Take the 2-minute tour ×
Stack Overflow is a question and answer site for professional and enthusiast programmers. It's 100% free, no registration required.

I want to run a function which looks at two vectors, returning different values depending on the signs of the values in the two vectors. I have written a function which works to compare two values, but then I want to run this on two vectors. So I used sapply, but I am getting different results than expected.

bear.correction<-  function(x,y){
                                if(x > 0 && y < 0){
                                  return(90)
                                }else if(x < 0 && y < 0){
                                  return(180)
                                }else  if(x < 0 && y > 0){
                                  return(270)
                                }else   return(0)
                              }

The following give the expected (and desired) result:

  bear.correction(1,-1)
  bear.correction(1,1)
  bear.correction(-1,1)
  bear.correction(-1,-1)

Result: 90, 0, 270, 180

However when I try to do the same comparisons, but using vectors with sapply I get a different result:

  x <- c(1,1,-1,-1)
  y <- c(-1,1,1,-1)
  sapply(x,bear.correction,y)

Result: 90, 90, 180, 180.

I can't see what's wrong, so please help!

share|improve this question
    
Why are playing with the check of accepting answer? –  agstudy Jan 7 '13 at 13:28
    
I'm sorry @agstudy, I thought it was possible to accept multiple answers, but apparently not. I think Stephan Kolossa's answer was the best, though the others all work too, hence my positive comments. –  Tom Evans Jan 7 '13 at 13:40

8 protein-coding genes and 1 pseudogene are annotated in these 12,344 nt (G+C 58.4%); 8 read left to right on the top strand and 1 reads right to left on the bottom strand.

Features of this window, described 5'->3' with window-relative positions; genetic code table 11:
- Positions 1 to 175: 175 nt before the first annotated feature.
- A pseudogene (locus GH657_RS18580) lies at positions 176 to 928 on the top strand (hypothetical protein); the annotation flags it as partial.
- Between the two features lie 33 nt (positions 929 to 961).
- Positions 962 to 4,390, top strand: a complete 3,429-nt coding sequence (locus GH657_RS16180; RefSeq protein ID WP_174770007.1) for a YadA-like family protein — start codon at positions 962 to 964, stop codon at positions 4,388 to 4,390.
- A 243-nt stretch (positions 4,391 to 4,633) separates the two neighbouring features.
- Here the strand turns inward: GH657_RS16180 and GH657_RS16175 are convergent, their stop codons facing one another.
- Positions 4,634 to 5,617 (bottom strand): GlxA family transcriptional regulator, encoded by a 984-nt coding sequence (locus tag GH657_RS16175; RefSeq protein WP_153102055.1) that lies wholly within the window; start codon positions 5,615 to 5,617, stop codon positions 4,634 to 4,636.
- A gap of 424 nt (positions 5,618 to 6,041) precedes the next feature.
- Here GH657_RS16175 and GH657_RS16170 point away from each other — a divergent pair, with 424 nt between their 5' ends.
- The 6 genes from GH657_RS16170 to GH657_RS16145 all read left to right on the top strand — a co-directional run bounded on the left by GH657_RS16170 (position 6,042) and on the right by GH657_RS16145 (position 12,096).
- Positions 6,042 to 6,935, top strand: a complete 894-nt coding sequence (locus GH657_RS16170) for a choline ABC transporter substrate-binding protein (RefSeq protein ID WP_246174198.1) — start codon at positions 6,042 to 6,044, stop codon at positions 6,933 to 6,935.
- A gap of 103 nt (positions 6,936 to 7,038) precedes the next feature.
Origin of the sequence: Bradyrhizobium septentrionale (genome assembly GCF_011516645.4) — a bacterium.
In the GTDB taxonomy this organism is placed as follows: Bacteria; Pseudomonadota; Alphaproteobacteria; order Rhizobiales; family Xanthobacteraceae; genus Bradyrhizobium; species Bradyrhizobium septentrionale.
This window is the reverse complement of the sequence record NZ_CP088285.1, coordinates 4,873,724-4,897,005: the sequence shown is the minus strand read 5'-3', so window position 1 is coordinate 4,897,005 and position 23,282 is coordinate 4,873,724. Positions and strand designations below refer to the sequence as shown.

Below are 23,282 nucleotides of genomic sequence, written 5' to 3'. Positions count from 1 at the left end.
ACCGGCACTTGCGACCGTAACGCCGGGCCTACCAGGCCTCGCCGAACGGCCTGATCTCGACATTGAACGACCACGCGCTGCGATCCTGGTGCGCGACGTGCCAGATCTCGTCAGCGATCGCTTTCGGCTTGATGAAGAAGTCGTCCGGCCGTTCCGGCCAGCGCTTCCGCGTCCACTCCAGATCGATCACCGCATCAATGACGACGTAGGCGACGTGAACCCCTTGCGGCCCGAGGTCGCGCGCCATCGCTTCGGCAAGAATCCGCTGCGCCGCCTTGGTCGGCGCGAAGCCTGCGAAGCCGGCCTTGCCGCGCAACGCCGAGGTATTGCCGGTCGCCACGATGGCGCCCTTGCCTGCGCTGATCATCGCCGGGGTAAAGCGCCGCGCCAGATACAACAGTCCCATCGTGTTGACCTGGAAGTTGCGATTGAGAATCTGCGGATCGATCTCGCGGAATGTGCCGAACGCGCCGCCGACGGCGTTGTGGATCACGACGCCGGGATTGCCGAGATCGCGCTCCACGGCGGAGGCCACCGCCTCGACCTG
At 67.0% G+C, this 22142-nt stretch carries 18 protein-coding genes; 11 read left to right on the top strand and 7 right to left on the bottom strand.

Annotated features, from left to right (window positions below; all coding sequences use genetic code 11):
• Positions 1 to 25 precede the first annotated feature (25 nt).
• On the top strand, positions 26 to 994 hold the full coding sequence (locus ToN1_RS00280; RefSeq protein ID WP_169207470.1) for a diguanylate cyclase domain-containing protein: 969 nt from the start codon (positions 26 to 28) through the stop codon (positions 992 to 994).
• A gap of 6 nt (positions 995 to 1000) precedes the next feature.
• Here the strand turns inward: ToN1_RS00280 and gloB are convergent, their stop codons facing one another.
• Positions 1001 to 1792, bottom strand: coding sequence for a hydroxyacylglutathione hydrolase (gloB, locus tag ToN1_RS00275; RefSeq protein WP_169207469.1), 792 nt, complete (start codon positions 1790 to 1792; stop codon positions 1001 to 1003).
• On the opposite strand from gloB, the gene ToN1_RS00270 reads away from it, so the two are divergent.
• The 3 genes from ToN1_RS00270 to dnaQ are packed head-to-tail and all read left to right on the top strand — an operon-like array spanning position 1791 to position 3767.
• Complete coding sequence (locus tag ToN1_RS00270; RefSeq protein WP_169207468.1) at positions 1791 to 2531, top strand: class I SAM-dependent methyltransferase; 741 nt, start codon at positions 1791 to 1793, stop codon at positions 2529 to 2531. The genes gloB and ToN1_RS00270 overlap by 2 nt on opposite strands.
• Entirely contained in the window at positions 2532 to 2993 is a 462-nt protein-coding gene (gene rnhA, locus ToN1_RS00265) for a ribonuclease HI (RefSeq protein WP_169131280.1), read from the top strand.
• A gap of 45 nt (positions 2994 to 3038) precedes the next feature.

1  
no problem. Hope that helps. –  agstudy Jan 7 '13 at 13:43

4 Answers 4

up vote 6 down vote accepted

You should be using mapply() instead of sapply():

mapply(bear.correction,x,y)

Why? Your sapply() applies bear.correction() to each entry of x... but giving it the entire y vector as a second argument in each case, and so bear.correction() only looks at the first entry in y in all four cases. To "walk along" multiple entries in multiple vectors (or other data structures), use mapply().

share|improve this answer
    
Thanks Stephan. Good answer and clear explanation. I wasn't aware of mapply() –  Tom Evans Jan 7 '13 at 13:29

You should be using mapply instead of sapply

mapply(bear.correction,x,y)

[1]  90   0 270 180
share|improve this answer
1  
Thanks, quick and succinct. Stephen gave a nice explanation too. –  Tom Evans Jan 7 '13 at 13:30
2  
For future reference on *apply functions check this question –  A.R Jan 7 '13 at 14:37
    
Thanks. That's a really helpful resource. I will bookmark that. –  Tom Evans Jan 7 '13 at 15:32

put a browser() in your function like this :

bear.correction<-  function(x,y){

  browser()
  if(x > 0 && y < 0){
    return(90)
  }else if(x < 0 && y < 0){
    return(180)
  }else  if(x < 0 && y > 0){
    return(270)
  }else   return(0)
}

you will see what give exactly as parametrs :

Browse[1]> x
[1] 1
Browse[1]> y
[1] -1  1  1 -1

So as others said here you need to use mapply to give scalar values, not atomic vector.

but I think here using plyr is really simpler (nice output format)

library(plyr)
dat <- data.frame(x=x,y=y)
ddply(dat,.(x,y),function(r) bear.correction(r$x,r$y))
   x  y  V1
1 -1 -1 180
2 -1  1 270
3  1 -1  90
4  1  1   0
share|improve this answer
    
Thanks, it's useful to have the debugging advice. The Pylr alternative is nice too. I haven't used pylr much, but it's a good package. –  Tom Evans Jan 7 '13 at 13:31

If you wish to use apply you have to change a bit your function:

bear.correction<-  function(xy){
                                if(xy[1] > 0 && xy[2] < 0){
                                  return(90)
                                }else if(xy[1] < 0 && xy[2] < 0){
                                  return(180)
                                }else  if(xy[1] < 0 && xy[2] > 0){
                                  return(270)
                                }else   return(0)
                              }

The function now takes a vector of 2 values xy and uses the first like your old x and the second like your old y

x <- c(1,1,-1,-1)
y <- c(-1,1,1,-1)

xyx<-cbind(x,y)


apply(xyx,1, bear.correction)
share|improve this answer
    
Thanks. This is a nice solution too. –  Tom Evans Jan 7 '13 at 13:32

Your Answer

 
discard

By posting your answer, you agree to the privacy policy and terms of service.

Not the answer you're looking for? Browse other questions tagged or ask your own question.